which could have been emied diplomat
ically, with anj kind of energy, long ago.
Only a day or two ago the Campbell
case came t the top accidentally, and it
was found that, although It lias been pend
ing for nearly twenty years, the last move
in the matter was made four or five years
ago. There are cases in Nicaragua, in St.
Domingr and half a dozen other pi-ics
which art- permitted to rest for no con
Tl:u Senator referred to said that thA
rcsoluti.m was one for the facilitation of
business, and would not be opposed by any
Senator. It is well known that a Senate
resolution, In general terms, calling for
Information on a certain case some
times ircaiuflhe end of that case, for the
session, in. matter how long the session miy
be. Willi a list or cases at the disposition
or Sc-L.'.tors, it will be easy to call for just
what Is wanted, and to get it in a hurry ir
THEA'IY OPPONENTS ACTIVE.
Will Try in Every Way to Thwart
The friends of Hawaiian annexation be
lieve they have an additional argument
for their tide of the case in the approach
ing debate in the Senate, in the Condition
of affairs in the Orient and the1 effort
of thf European powers to cut up China
to suit Heir own purioses.
There are thousands of people "in the
United States who still look upon Jh'na
as a county Tar removed, and one in
which, as a nation, America has no pos
sible interest. A glance at the map or
the woild will show that China is the
Conner next to this on the west, closer
to the Factric coast than she is to any
of the countries now seeking to gather up
a portlor t her territory.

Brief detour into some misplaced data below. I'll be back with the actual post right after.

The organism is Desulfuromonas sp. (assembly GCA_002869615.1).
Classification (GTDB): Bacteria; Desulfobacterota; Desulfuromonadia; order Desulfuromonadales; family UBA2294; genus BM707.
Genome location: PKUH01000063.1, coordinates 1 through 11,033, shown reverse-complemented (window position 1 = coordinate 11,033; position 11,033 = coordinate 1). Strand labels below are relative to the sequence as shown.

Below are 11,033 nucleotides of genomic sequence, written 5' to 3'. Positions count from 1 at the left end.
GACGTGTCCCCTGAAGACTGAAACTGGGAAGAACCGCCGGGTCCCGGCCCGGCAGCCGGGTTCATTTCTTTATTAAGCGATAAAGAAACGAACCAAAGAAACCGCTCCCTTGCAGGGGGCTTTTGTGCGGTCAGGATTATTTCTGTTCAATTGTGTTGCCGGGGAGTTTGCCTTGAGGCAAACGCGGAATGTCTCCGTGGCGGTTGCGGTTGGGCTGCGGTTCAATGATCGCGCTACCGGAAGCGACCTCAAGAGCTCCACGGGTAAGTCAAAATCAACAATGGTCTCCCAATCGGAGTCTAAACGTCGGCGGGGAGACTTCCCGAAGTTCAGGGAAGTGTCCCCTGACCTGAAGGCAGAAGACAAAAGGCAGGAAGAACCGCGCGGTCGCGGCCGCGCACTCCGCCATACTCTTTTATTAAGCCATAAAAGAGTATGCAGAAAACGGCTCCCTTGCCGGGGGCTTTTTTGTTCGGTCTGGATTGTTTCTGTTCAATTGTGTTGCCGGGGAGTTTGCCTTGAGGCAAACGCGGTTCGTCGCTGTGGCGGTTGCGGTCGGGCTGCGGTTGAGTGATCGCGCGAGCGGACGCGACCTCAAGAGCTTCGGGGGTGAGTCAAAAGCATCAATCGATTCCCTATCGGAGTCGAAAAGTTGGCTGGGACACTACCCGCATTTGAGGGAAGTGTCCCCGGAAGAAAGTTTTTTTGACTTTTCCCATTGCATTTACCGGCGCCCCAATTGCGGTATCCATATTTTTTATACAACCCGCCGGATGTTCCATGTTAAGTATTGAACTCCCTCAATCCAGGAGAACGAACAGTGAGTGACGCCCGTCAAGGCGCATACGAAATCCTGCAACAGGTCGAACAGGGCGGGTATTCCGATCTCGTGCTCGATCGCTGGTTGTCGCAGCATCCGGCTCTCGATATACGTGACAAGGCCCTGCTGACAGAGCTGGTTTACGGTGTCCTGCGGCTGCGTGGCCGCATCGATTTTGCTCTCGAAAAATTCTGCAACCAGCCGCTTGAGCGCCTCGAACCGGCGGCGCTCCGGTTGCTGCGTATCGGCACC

I f there it to be a duplication of Eng
land, France and Germany in the Orient,
it would seem as if this country would
sec the absolute necessity of taking pos
session of the only outpost between China
and the United States, when it may be
had without a word of protest from any
other power, at this time. Condition, In
this respect may change, however, and
what maj be now had for the asking
may not be secured in a few years 2Vu
There are wise men in Congress who
contend that Hawaii in the hands of any
power other than this country would be
a standing menace to the peace or the
United States,, and would absolutely .ou
trol the commerce of the Pacific Ocean.
While tin United States is not interested
iu securing a slice or China, for the mere
acquisition of territory, it is interested
in a commercial point or view in what is
done there by the other powers. O'lhia
is, in a measure, a neighbor. K Euro
pean powers eventually control her whole
sea coast, the exports from 'the United
States to China will disappear altogether.
The nation which holds Hawaii will
hold the key to the PacKIc, and in peace
war will dominate the Pacific and "he
trade that TJoats upon its bosom.
The rriends or the treaty realize that a
great right is being made by the -'ppo-nents
or annexation. These opponent-,
are even now predicting that the treasy
is dpail; that it cannot be ratiried, and
that Hawaii will never, cither by tr.Miy
or joint lesolution, become a pa-t or
the territory of the United States.
Senator "White (Dcm., Cal.,) is, per
haps, one of the most active opponents of
the treat j.
"I do not believe the Republicans will be
able t find the necessary votes when the
roll is called," said he yesterday. "The
treaty is dead now and deserves to be.
"The scheme or annexation has lost Jome
votes, too, on account of the rear that
the islands will ultimately bs construed d
Into a Slate.
"V do not know what the political exi
gencies or the future may force upon us.
Suppose two additional votes were needed
in the Senate and the Houfce was of the
same mind. Hawaii would be made a
"For many potent reasons, which it i
not essential tc name, I believe the treaty
will tin defeated, but I do not care to give